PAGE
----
“The complaint alleges that Ripple raised funds, beginning in 2013, through the sale of digital assets known as XRP in an unregistered securities offering to investors in the U.S. and worldwide. Ripple also allegedly distributed billions of XRP in exchange for non-cash consideration, such as labor and market-making services.”
The XRP price suffered tremendously. From its mid-November year to date high of just under $0.80, XRP has plummeted as low as $0.1686 at one point. This represents a 79% drop.
Today sees some semblance of a fightback, with the price up 2% in the last 24-hours to $0.2198 at the time of writing.
Source: XRPUSDT on TradingView.com
XRP Exchange Exodus Accelerates
According to crypto researcher Larry Cermak, that leaves Kraken as the only big exchange serving U.S. users wishing to trade XRP. However, Cermak is of the view that Kraken will fall in line with the others soon.
Kraken is now officially the last major exchange serving U.S. customers that hasn’t yet delisted XRP. Coinbase, Bitstamp, Bittrex, Binance US, FTX US all delisted already. Announcement must be imminent.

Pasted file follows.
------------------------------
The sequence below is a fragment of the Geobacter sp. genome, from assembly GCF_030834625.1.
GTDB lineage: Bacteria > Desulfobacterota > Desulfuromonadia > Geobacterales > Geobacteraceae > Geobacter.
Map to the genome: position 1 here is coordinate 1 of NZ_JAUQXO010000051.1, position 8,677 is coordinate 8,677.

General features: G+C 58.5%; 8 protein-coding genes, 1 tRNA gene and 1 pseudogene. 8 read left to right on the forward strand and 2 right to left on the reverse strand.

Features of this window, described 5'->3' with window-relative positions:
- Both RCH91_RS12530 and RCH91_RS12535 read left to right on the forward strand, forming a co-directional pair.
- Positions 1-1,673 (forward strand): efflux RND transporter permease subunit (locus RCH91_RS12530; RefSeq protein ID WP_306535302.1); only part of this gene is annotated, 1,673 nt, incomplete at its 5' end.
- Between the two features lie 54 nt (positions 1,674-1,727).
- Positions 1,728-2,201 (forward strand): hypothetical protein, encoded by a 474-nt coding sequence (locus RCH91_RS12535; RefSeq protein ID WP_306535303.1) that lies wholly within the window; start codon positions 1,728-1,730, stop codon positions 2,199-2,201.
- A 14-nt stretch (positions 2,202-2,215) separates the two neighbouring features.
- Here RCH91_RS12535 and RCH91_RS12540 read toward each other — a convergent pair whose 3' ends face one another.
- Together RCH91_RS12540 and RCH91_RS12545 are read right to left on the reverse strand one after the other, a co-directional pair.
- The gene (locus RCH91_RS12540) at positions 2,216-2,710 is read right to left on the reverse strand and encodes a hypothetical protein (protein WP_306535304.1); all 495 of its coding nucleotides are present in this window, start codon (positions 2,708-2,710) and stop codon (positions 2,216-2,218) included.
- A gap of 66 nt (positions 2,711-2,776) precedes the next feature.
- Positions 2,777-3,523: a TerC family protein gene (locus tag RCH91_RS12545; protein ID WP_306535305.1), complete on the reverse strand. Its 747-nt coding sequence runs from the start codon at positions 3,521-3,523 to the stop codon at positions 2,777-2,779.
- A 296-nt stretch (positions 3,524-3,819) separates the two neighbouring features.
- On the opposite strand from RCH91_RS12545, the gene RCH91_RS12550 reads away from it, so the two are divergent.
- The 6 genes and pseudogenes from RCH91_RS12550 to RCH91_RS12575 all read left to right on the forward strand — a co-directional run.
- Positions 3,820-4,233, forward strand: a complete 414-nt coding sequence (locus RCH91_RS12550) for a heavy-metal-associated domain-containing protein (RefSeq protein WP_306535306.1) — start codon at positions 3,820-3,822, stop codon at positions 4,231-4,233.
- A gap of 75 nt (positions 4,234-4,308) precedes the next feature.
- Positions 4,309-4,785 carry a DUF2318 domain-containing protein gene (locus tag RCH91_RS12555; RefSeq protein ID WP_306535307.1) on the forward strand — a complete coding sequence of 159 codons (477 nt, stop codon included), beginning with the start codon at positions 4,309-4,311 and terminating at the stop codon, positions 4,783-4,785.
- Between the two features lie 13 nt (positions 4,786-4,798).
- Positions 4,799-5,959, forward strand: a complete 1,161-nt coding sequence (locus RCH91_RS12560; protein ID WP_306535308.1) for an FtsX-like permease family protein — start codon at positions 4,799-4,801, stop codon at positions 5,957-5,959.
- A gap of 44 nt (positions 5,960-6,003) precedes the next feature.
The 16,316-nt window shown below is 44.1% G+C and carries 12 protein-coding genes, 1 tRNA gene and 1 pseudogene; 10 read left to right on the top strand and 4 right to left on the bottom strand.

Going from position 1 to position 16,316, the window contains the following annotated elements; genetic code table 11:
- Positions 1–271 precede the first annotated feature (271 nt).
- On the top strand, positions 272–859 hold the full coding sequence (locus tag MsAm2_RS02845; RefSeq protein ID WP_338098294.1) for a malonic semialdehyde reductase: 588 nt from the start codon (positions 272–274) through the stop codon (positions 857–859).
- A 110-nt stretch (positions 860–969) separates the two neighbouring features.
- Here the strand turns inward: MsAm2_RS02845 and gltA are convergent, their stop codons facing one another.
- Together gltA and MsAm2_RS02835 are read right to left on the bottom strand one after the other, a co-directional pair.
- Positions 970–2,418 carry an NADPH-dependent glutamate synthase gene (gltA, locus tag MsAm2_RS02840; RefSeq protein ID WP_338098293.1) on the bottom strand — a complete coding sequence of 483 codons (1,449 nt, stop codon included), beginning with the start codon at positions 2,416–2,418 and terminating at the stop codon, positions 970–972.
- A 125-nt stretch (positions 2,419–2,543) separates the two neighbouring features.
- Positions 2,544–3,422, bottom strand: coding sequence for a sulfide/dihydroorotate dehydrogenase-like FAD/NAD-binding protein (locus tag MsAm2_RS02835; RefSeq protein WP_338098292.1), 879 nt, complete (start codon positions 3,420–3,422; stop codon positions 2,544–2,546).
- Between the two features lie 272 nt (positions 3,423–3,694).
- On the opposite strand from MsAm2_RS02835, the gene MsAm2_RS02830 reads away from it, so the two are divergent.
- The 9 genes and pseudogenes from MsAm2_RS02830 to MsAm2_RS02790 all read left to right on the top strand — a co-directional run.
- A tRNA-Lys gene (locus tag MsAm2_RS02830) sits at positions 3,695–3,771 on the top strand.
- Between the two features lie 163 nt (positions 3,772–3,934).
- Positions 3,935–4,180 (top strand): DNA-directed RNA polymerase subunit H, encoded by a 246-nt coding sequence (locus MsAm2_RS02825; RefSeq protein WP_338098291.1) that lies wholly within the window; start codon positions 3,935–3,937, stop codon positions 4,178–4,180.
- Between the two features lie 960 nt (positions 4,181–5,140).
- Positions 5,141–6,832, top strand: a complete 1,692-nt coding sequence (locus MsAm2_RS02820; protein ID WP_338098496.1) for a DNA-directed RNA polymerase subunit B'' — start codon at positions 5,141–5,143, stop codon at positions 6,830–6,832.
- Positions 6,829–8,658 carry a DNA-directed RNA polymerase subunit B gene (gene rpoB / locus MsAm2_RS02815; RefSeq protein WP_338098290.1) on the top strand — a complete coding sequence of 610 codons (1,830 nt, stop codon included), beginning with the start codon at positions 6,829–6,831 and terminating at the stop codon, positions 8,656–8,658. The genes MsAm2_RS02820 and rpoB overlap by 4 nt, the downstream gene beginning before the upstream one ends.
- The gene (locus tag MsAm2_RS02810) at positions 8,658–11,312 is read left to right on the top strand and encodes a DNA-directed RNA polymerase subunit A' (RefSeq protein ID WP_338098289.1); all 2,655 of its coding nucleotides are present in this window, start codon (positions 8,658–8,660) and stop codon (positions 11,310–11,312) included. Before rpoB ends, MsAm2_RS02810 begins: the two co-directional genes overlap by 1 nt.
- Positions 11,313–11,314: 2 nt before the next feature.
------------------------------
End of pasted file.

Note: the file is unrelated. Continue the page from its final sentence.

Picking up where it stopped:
— Larry Cermak 🟨 (@lawmaster) December 30, 2020
The latest development sees a pre-trial conference set for February 2021, in which all parties have the opportunity to discuss the path forward.
The SEC’s Has a Strong Track Record
To determine what could happen to Ripple requires looking at past cryptocurrency-related run-ins with the SEC.
In the case of Tezos and EOS, Armstrong pointed out that both companies caved in and paid their respective settlements. Meaning neither firm went as far as going to court.
Whereas Telegram and Kik opted to challenge the SEC.
As such, while Garlinghouse says, “we are not only on the right side of the law, but we will be on the right side of history,” the truth of the matter is that the SEC has a strong track record.
With that, the odds are stacked heavily against Ripple.